For buyers and renters alike, the pandemic has made housing a lot more expensive. Compared to median incomes, home prices and rents shot up almost everywhere in the US over the last two years. By some estimates, nowhere more than Miami. The subtropical metropolis is now the least affordable housing market in the US, according to data compiled by the real estate listing aggregator RealtyHop, as housing prices have outstripped household’s ability to pay.
In February 2022, the median asking price for a home in Miami reached $589,000, a 13.5% annual increase. A typical family in Miami earning the median income of $43,401 would need to spend nearly 80% of their household earnings on mortgage and property tax payments to afford the median home listed today, according to RealtyHop’s analysis.
New York and Los Angeles have traded places as the least affordable US cities to buy a home for years. Miami has pulled ahead as home prices rise have risen faster there compared to other big cities. And it’s not just celebrities’ waterside mansions driving up Miami real estate prices—even the metro’s working-class enclaves like Hialeah are becoming unaffordable.
Miami’s pandemic boom raises the cost of housing
Miami has long been an expensive housing market, known for its luxury high-rise condos and sprawling suburban mansions. But an influx of wealthy buyers over the past two years sent demand into overdrive. Workers in the finance and tech sectors bought or leased homes in Miami as the pandemic pushed businesses to allow their employees to work from anywhere. Wooed by the city’s sunshine, low taxes, and lax coronavirus restrictions, professionals leaving places like New York and San Francisco have put new pressure on the housing market, widening an already yawning inequality gap between the ultra-wealthy and middle-income earners in the city.
RealtyHop calculated housing affordability for the 100 biggest cities in the US by comparing home sale prices to median incomes to estimate how much of a household’s monthly budget they would have to put towards a mortgage and taxes if they bought a typical house. Conventional wisdom holds that no more than 30% of a household’s gross income should go towards housing. In reality, however, many Americans are having to spend much more—In 2018, 21% of US homeowners were considered “burdened,” meaning they spent more than 35% of their income on housing.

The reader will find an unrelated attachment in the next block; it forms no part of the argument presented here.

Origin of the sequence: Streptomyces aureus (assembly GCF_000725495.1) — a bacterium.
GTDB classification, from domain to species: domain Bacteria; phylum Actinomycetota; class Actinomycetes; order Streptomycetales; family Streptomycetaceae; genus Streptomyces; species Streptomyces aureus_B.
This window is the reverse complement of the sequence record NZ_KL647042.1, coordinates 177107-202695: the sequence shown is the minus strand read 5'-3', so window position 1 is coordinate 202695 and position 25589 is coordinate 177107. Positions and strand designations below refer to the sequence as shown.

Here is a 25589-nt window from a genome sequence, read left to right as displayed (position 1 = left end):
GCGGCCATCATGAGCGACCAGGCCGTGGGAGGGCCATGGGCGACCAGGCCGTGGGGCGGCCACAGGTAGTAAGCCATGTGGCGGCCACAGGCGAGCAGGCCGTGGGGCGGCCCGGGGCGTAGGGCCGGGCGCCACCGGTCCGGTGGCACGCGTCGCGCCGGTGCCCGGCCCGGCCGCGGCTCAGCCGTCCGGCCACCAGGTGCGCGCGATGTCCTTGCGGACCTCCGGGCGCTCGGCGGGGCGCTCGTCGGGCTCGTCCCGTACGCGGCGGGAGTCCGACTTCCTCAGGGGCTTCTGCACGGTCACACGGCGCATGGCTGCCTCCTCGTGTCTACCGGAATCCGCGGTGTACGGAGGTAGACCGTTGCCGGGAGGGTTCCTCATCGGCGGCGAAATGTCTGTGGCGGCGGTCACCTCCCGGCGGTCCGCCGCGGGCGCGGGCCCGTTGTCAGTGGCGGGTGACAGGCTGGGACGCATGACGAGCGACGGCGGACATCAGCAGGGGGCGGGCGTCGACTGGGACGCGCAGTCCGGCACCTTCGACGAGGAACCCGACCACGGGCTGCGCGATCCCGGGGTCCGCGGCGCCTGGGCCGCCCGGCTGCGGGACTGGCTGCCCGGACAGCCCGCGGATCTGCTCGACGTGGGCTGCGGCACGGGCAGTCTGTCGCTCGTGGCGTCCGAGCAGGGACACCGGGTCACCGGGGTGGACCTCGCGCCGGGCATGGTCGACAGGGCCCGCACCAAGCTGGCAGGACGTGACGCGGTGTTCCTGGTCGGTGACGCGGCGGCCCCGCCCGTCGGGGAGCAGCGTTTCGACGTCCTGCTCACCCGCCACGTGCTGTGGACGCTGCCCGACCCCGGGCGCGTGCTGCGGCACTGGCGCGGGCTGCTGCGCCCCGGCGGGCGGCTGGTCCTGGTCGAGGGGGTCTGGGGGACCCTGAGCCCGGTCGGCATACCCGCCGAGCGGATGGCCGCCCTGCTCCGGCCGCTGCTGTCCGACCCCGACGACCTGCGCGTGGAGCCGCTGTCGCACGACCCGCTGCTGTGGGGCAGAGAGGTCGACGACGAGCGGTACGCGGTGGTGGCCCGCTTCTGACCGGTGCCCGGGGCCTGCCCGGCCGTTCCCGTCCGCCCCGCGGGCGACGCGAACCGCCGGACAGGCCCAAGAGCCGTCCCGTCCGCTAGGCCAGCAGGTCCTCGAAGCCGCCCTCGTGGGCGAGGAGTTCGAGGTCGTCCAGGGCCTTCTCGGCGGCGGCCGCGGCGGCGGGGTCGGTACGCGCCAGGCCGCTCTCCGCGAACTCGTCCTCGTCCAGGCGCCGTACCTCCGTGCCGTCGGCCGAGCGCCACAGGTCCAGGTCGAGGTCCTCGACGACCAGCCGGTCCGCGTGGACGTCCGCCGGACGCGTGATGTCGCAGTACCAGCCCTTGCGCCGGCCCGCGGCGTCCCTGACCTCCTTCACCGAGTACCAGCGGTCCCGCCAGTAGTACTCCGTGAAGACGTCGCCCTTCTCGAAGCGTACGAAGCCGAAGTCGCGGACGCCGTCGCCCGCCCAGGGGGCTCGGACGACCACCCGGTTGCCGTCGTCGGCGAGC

In Miami, as in New York and Los Angeles, median earners would have to spend well above 70% of their income to buy the median house. But during the pandemic, housing costs in Miami have been outpacing these other expensive cities. The price of homeownership in Miami has risen 17% since March 2019, compared to 8% in New York and 5% in Los Angeles.
Miami’s real estate market has been white-hot since the pandemic spread across the US in April 2020. Although new home construction in the city is skyrocketing—housing starts in June 2021 tripled the total from June 2020—demand for housing in Miami has spiked even faster. As a result, the city’s housing inventory is running low and more buyers are making cash offers and driving up the price of homes in bidding wars. Luxury real estate has been especially hot: In December 2021, Ken Griffin, the CEO of the hedge fund Citadel, broke South Florida real estate records when he paid $75 million for a house on Star Island (the celebrity-studded retreat of stars like Jennifer Lopez, Shaquille O’Neal, and Gloria Estefan).
Declining affordability across the US
Miami is only the most extreme illustration of macroeconomic forces driving up home prices across the US. Pent-up demand building for years exploded when the pandemic sent many white-collar workers looking for more space to be able to work from home. At the same time, new construction slowed as labor shortages and supply chain delays for building materials made homes more expensive to build. Lumber prices surged 500% from the previous year in the spring of 2021 as low supply in lumber yards hit increased demand from home builders.
A separate affordability index created by the National Association of Home Builders and Wells Fargo used a different methodology to calculate housing affordability but still found many of the “usual suspects” to be among the least-affordable places in the country: coastal cities like Los Angeles, San Francisco, New York, and Miami were all at the bottom of the affordability ranking. This index analyzed median home sale prices for entire metro areas—not just individual cities—and measured affordability in terms of how many homes in the area’s for-sale market would be within reach for median earners. According to this analysis, the Los Angeles metro area was the least affordable: only 8% of homes on the market were affordable for median earners. The Miami metro area ranked 203rd from the bottom out of 237 areas.
Still, this analysis told the same story for US housing markets as a whole: year over year, homes across the US are becoming less affordable to many Americans as prices increase and income hasn’t kept up.